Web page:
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Waiting For Tommy 2

Hello. I'm still Rich Johnston. I'm best known for being a gossip
<http://litg.comicbookresources.com> monger but here you get to read some of
the scrapings in my head. Let Dynamic Forces be your petri dish as you
examine the remains of my synapses, squashed as they are, upon a glass pane.

Last week's pitch session with Joe Quesada was so successful, I decided that I should approach DC and see if my progress would be as smooth. This week, I pitched one idea to he-of-the-rolling-eyes, Mike Carlin, Vice-President and executive editor.

Plasticman: Man Of Floppiness

I've been thinking about Plasticman hard for about ten years. No, don't call the police, it's just that I know how to do him right. And no one else does. Indeed, only because I've been thinking about him so much, through at least two divorces and the lifetime of a child I've never seen that I have the right to totally change the character. No one else does, or should ever. Anyway. Here are my demands: if you acquiesce to all of them, I think we've got a go.

1. Starting out as a criminal is WRONG. We want people to look up to Plasticman. George W Bush started life as a criminal - do we really think children look up to him? They look *down* on him - and not just because they can use cutlery better then he can.
2. His plastic nature is down to exposure to a unique strain of the Ebola virus that makes his body leak everywhere in a controlled manner. This is a realistic twist that explains every aspect of his powers - except for the colour coding. I don't want to explain that one - and neither should anyone else!.
3. We make Woozy Winks a serious private detective rather than a bumbling fool. I suggest either a rape or an infant death in his past. Something to ground him and make him all serious now and then. He can furrow his brow and everything.
4. I want total control over Plasticman when I'm writing the book. No one else is allowed to use him. This means when I'm exploring the sexual possibilities involved in changing your shape into any form possible, I don't want sodding Joe Kelly to have him turning into a swan for a feathered love session first, okay?
5. Give me a million dollars.

Mike Carlin's response: Thanks. But we already have a "Plastic Man" series in the works. Good luck with your "Mr. Fantastic" maxi-series.

My response: Oh Joe.

Next week, since I'm British, I might as well try my hand with Karen Berger.

Mark Millar used to go on at me about how good Mark Waid was. That he was a
brilliant writer, Mark's personal favourite in comics and how I was blind
not to see it. And I didn't. Hell, I still don't. Thought his Flash was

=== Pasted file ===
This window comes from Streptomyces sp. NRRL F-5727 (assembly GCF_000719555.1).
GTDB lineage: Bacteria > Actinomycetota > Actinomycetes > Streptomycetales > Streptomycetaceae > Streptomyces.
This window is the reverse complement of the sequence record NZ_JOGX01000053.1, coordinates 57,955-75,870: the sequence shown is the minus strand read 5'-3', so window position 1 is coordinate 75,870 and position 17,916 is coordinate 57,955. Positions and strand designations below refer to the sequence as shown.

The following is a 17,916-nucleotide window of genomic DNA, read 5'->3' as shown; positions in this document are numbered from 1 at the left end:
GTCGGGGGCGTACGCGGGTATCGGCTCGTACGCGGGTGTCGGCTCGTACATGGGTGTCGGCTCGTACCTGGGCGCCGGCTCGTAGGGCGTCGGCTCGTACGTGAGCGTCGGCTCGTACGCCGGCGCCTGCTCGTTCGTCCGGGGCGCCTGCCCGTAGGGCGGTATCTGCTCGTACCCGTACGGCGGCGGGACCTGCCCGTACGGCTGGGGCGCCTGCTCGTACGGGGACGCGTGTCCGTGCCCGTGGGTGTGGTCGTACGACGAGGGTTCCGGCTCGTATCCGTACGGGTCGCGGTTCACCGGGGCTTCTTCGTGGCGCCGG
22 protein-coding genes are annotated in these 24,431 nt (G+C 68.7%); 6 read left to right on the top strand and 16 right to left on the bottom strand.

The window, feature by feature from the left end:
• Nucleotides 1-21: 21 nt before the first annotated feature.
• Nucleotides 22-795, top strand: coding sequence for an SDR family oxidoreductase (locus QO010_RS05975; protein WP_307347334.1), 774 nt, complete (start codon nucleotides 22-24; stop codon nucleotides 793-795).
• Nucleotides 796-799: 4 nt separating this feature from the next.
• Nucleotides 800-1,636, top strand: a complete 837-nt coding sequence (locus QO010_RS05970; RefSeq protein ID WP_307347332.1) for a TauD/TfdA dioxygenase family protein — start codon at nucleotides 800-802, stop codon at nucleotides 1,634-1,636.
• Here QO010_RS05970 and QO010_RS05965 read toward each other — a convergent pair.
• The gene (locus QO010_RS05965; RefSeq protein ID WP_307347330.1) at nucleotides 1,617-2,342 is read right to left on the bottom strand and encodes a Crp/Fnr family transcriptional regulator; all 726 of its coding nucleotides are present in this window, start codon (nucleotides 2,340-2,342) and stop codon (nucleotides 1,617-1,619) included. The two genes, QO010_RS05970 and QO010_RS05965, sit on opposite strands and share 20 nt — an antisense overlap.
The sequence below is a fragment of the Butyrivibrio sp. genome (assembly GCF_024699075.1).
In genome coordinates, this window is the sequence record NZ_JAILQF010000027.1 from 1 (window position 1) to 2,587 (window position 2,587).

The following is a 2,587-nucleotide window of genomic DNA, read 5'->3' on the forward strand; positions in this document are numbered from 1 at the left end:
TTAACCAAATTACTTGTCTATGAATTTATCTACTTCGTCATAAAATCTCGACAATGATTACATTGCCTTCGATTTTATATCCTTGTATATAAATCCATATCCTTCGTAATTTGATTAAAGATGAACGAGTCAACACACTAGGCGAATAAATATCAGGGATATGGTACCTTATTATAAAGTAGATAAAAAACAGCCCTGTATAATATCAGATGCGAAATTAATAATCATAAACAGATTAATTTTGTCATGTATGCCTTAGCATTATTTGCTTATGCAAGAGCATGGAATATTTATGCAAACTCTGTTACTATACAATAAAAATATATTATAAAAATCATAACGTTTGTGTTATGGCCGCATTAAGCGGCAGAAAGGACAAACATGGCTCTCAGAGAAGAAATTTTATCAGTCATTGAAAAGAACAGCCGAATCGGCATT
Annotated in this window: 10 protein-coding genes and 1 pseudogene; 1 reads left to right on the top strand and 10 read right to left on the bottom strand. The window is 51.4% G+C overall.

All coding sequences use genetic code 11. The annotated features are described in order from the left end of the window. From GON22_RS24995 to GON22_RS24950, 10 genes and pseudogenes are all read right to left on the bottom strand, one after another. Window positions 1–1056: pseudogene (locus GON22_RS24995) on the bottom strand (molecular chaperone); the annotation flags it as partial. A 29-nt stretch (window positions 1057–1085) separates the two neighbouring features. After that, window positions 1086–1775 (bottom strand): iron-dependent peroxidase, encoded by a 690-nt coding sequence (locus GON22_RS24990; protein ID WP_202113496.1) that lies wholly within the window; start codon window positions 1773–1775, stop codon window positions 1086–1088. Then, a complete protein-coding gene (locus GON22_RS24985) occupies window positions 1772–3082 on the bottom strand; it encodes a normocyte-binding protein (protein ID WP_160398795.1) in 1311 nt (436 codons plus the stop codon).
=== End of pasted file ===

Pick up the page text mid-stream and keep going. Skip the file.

boring, Kingdom Come deadly boring (apart from a few interesting thoughts in
the middle), Captain America plodding and deadly boring and it was only when
Empire came out that I thought "hmm".

Fantastic Four 60 is out. It costs 9 cents. And it feels like Mark Waid has
been possessed by the gestalt entity of Grant Morrison and Alan Moore. This
book feels a lot like Tom Strong but moves at a Grant Morrison pace, speedy,
quick witted and clever.

It's not the Fantastic Four we know. Hell, the initial squabbling between
Ben and Johnny is jarring, but your mind soon adjusts to this very
functional of families. I'd like to read more of this Fantastic Four. And if
any future movie doesn't use this as a reference point, they're very silly.

As an introduction to mainstream superheroes for a mainstream audience, I
don't think it could have done better. Leagues ahead of the Batman Ten Cent
Adventure, Gen 13 0 or any of the superhero Free Comic Book Day titles.

It's nine cents. What have you got to lose?

Tom Baker - or is it Daddy?

Continuing the series of Tom Baker anecdotes from the radio advertising industry.

A colleague of mine once had to drag Tom Baker away from a bar for a recording session. Entertaining a gaggle of young ladies, it was a brave man who attempted to do such a thing. Pretty much everyone between the ages of twenty eight and forty in the UK has a sense of awe about Tom Baker, he was Doctor Who, he was a father figure and to be frank, much better at beating off the flailing Daleks, Cybermen and Silurians than Dad. And doesn't Tom bloody Baker know it.

Anyway, arm, tucked in arm, Tom was dragged towards the door. He left shouting "Antony Hopkins had a permanent erection from the years nineteen seventy-seven to nineteen eighty-two. Huge priaprism it was."

I'll never watch Remains Of The Day the same way again.

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